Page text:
Just as God instructed…

25 02 2011

DAY FIFTY-SIX : Exodus 37 v. 1 – 38 v. 31; Mark 8 v. 14 – 9 v. 1; Proverbs 6  v. 1 – 11

The Ark – this is Bezalel’s pride and joy, the gilded acacia wood ark with its atonement cover, just as God instructed.
The Table – the other skilled workers helped make the table out of gilded acacia wood, and all the plates, bowls etc (of pure gold) just as God instructed.
The Lampstand – the skilled workers made the pure gold lampstand, with its branches and flowers, buds and blossom design, all from ‘one talent of gold’, just as God instructed.
The Incense Altar – the skilled workmen made the gold covered acacia wood altar, and followed the recipes for the anointing oil and incense, just as God instructed. 

The Burnt Offering Altar – the skilled workmen made the bronze covered acacia wood altar, with its bronze grating, just as God instructed.
The Basin – the skilled workmen made the bronze basin and stand (out of the women’s mirrors – a little detail added…why?), just as God instructed.
The Courtyard – the skilled workmen made the courtyard silver covered posts, bronze bases, silver hooks and curtains (the entrance to the courtyard is on the east side, where the sun rises), and lots of bronze tent pegs, just as God instructed.
The Materials – there’s an inventory of the materials used to build the tabernacle (the inventory was created by Aaron’s son, Ithamar).
GOLD – 29 talents and 730 shekels (collected from the wave offering)
SILVER – 100 talents and 1,775 shekels (collected from the 1/2 shekel community tax per person – 603,550 men, who crossed the Red Sea)
BRONZE – 70 talents and 2,400 shekels (collected from the wave offering)

What an amazing offering, (one estimate is that if a talent is approx. 34kg, and a shekel is approx. 12g, then we’re talking 996kg of gold, 3,425kg of silver and 2,411kg of bronze) and an amazing piece of work – all just as God instructed. \

The Yeast of the Pharisees –
this is so beautifully cryptic of Jesus, almost teasing the disciples for their slowness to learn. He wants them to understand, by either working out for themselves, or some divine revelation, what the ‘twelve baskets’ or ‘seven baskets’ of leftovers represent, or what the yeast of the Pharisees and Herod means. Jesus is trying to teach them here that just as good yeast permeates a batch of dough, so bad yeast (bad teaching, bad attitude, bad character) permeates a person, even a community of people, but the disciples haven’t made that link, yet.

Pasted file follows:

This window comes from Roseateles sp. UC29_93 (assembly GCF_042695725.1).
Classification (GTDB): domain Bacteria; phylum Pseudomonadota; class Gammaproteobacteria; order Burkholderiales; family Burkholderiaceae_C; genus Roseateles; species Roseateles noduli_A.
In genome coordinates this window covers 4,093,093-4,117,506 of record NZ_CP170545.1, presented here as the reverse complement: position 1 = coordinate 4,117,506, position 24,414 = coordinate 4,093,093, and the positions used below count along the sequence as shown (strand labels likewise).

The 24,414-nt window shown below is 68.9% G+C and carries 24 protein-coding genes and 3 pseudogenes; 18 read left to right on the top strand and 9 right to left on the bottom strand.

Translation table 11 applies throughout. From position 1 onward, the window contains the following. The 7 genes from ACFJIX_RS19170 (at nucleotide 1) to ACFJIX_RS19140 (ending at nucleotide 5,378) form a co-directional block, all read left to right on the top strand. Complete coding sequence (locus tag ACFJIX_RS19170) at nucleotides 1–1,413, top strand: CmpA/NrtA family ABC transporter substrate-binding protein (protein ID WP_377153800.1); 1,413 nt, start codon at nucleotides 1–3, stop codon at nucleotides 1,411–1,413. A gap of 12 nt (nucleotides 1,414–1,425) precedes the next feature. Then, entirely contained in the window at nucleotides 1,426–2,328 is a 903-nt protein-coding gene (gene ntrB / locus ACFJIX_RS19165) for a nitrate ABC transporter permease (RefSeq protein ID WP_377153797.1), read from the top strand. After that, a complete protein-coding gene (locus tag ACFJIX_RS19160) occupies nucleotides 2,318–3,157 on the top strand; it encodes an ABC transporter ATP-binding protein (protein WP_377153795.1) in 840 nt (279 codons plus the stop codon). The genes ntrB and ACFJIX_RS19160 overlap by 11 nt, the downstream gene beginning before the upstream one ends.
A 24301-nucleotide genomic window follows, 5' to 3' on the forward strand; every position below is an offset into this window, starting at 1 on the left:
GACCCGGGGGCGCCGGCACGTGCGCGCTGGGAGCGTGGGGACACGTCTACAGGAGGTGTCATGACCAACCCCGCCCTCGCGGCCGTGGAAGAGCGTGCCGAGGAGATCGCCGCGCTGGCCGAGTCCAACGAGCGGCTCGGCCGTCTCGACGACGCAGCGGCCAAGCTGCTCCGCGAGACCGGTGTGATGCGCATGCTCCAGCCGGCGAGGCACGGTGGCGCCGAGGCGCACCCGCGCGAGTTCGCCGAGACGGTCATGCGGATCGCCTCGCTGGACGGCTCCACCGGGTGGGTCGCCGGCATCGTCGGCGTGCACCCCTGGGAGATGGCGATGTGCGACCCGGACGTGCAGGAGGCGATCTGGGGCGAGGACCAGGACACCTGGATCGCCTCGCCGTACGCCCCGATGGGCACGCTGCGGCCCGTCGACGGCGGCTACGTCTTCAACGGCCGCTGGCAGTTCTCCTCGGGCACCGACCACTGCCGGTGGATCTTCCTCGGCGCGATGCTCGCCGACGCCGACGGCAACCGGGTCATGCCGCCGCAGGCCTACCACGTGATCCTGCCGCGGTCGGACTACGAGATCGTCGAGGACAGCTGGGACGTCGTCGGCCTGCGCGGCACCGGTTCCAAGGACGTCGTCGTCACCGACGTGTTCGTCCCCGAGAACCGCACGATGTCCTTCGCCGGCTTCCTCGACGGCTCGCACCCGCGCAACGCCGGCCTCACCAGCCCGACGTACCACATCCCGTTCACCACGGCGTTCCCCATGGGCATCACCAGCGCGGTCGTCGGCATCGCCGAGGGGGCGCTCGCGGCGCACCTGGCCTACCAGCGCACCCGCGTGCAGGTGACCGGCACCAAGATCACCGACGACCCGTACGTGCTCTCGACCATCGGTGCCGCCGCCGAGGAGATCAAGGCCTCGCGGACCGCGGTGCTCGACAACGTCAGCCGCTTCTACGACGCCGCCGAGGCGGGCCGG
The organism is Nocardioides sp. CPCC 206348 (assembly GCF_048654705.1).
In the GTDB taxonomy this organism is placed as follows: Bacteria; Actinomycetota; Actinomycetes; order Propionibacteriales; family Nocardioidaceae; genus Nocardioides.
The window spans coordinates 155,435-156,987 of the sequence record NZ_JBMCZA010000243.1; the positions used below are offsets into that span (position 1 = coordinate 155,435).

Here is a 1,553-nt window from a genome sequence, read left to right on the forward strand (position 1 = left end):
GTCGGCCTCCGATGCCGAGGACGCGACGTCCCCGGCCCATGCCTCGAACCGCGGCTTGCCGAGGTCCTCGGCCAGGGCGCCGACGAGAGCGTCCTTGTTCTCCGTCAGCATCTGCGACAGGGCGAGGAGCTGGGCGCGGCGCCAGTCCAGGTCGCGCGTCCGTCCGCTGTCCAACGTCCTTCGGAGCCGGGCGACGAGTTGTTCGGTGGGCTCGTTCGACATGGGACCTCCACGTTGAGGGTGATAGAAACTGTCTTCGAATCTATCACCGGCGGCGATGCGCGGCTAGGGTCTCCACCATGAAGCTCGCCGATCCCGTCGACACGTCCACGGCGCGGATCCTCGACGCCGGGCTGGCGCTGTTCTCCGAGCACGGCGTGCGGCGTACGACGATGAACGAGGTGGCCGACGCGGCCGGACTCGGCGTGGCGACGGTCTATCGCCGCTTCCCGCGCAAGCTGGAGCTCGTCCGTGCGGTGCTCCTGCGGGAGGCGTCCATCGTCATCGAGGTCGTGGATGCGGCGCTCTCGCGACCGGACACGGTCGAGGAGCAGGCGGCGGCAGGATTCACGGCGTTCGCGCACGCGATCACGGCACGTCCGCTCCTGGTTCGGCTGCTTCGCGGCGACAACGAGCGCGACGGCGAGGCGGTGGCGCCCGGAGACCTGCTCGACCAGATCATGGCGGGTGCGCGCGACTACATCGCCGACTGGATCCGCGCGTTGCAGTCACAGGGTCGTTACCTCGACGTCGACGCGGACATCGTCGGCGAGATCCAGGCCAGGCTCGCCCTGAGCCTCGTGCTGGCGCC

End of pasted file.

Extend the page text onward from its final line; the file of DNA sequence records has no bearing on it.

Great human touch that they’ve forgotten to bring the bread for the journey…..Jesus is dealing with raw material here, and it’s so encouraging to us, that the disciples don’t ‘get it’ all at once, they’re on a journey of discovery (and Jesus is their bread for the journey!).

At Bethsaida – Jesus heals a blind man, taking him to one side, away from the crowd, using His spit again, and placing His hands on the man. Jesus draws the man into the healing process by asking him what he sees ? The man is beginning to make out figures, like trees walking. Another touch from Jesus restores his sight completely. Jesus sends the man home by another route (not through the village).

Peter’s greatest day – en route to Caesarea Philippi (north of Galilee), the disciples talk with Jesus about what they’ve heard people say about Him – some liken Him to John the Baptist or Elijah (come back to life) or to one of the prophets. Peter gets to speak on behalf of them all, when he responds to Jesus’ question (which echoes down the ages to us), “Who do you say I am?”
“The Christ / the Messiah” comes the reply.

Peter’s worst day – Peter might have expected a pat on the back from Jesus, and certainly would not have expected Jesus, then, to teach that this Messiah-Christ will suffer and die at the hands of the religious powers, but rise again. When Peter takes Jesus to one side to ‘rebuke’ Him for such talk. Jesus recognises, again, this temptation which plagued Him in the wilderness and will follow Him constantly (‘it doesn’t have to be this way – you could have it all without enduring the suffering’), and hears the words of Satan himself in Peter’s tone.
How hard for Peter to hear Jesus’ words, “Get behind me, Satan” – and criticizes Peter for having a human, rather than a divine, perspective on it all. 
Yet, Jesus knows there’s a God-given plan for His life, and He will follow it through, just as God instructed….

Oh, the highs and lows of the spiritual journey. Peter had it all in one day! I think we all learn to pray for protection after a spiritual high – there’s an attack imminent, and a potential low!

As in Matthew’s gospel, we get the teaching about surrendering all of life (‘give up life for Jesus’) to gain real life, even eternal life, to take up the cross (symbol of execution, showing the laying down of the whole of one’s life, for the sake of following Jesus).

PROVERBS – a call to put things right, to act justly, to seek pardon.




2 responses

25 02 2011

Yesterday’s blog saw the number of visitors since starting this Bible Experience top 3,000.
Good for my accountability, my discipleship – keeping me going.

25 02 2011
Nick Moxon

It’s interesting to see where Jesus takes His disciples to ask the question !Who do say I am?’. William Barclay says that in Caesarea Philippi there was a marble temple for the worship to Caesar and there was also a centre for the worship of Pan (Greek god of nature). Surrounded by worship to other gods, Jesus asks the question. Same for us today?

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